NEW DELHI: Indian scholars are warning against Israeli interference in academic freedom on their campuses after one university canceled a lecture on Palestinian history following a complaint by Tel Aviv’s envoy.
Naor Gilon, the Israeli ambassador in New Delhi, has regularly hosted briefings for journalists and made public statements attacking academics and media outlets critical of Israel’s deadly bombardment of Gaza.
When Achin Vanaik, a retired professor of international relations and global politics from the University of Delhi, presented his lecture on the history of conflict in Palestine at O.P. Jindal Global University last month, Gilon wrote to the institution’s vice chancellor expressing his “concern and extreme disappointment” over “an event delegitimizing the state of Israel.”
The controversy spurred by the letter resulted in the cancellation of Vanaik’s planned lecture at the Indian Institute of Technology Bombay and sent a shockwave among academics, leading to 470 of them to issue a joint statement last week objecting to the “Israeli ambassador’s interference with academic freedom on Indian campuses,” which “disrespects the competence of Indian scholars to analyze historical and political situations for themselves.”
Prof. Apoorvanand Jha from the Faculty of Arts of the University of Delhi told Arab News that the Israeli ambassador has crossed “all the limits,” and not for the first time.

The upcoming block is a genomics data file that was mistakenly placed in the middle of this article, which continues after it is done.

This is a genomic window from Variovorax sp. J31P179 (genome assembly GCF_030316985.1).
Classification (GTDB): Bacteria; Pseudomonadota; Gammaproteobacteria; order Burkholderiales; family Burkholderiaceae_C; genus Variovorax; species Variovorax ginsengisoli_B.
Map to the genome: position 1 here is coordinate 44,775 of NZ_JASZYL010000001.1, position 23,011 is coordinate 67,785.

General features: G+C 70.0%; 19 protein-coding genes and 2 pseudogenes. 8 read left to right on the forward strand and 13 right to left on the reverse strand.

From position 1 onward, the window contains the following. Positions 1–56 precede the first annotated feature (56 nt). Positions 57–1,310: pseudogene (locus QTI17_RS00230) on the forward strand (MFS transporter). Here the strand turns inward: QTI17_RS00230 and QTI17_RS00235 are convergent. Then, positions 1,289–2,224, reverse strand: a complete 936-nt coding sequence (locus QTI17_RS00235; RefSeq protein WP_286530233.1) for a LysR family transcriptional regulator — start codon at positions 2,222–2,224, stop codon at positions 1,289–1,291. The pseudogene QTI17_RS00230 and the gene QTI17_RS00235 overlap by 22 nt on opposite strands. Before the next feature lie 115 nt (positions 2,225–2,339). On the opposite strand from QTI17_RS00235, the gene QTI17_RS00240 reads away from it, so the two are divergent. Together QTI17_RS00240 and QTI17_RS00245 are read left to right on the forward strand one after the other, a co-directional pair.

“He has been issuing threatening letters, which in fact scared the university vice chancellor. But it’s a clear violation of the norms diplomats follow worldwide. They don’t comment on internal matters, they never do that,” Jha said.
“It’s a clear interference in the internal life of India; no diplomat does it. We criticize America, we criticize other countries, we hold seminars criticizing US imperialism and the US warmongering, and at no point of time has the US ambassador ever tried to interfere.”
Last month, Gilon drew criticism from journalists after he publicly attacked Frontline — one of the country’s most prominent magazines, which has been critical of Israeli attacks on Palestinians.
But the ambassador’s interventions to silence academic debate are seen as going over the limit of what is tolerable.
“This does not come under the brief for diplomats. He has crossed all the borderlines of diplomacy,” said Nadeem Khan, co-founder of the India-Palestine Friendship Forum.
“He is behaving as if he is the boss of India. How can an ambassador dictate an Indian magazine? It is just beyond imagination. Not only that, he is also interfering in debates on campuses.”
For Pamela Philipose, fellow at the Indian Council of Social Science Research, the Israeli envoy’s efforts were attempts to control the narrative in a “provocative and proactive” way.
“It actually raises hackles; it shows arrogance and impunity of a very high order. He really surpasses his diplomatic brief and, yes, he has crossed the red line,” she said.
“University is a place for the discussion of ideas. How can an ambassador sitting outside of the university have the power to actually decide what gets discussed in that university?”
On campuses, academics have the right to base discussions on their own research and understanding of the situation, Prof. Nandini Sundar, sociologist at the Delhi School of Economics, told Arab News.
“We are free to think what we want about the Palestine and Israel issue,” she said.
“We don’t need the Israeli ambassador telling academics ‘this is not acceptable and that is not acceptable.’ We have academic freedom on our campuses to study a subject the way we want.”
In response to questions by Arab News about the Israeli ambassador’s conduct and criticism from India’s academic circles, Arindam Bagchi, spokesperson of the Ministry of External Affairs, said he was "not aware."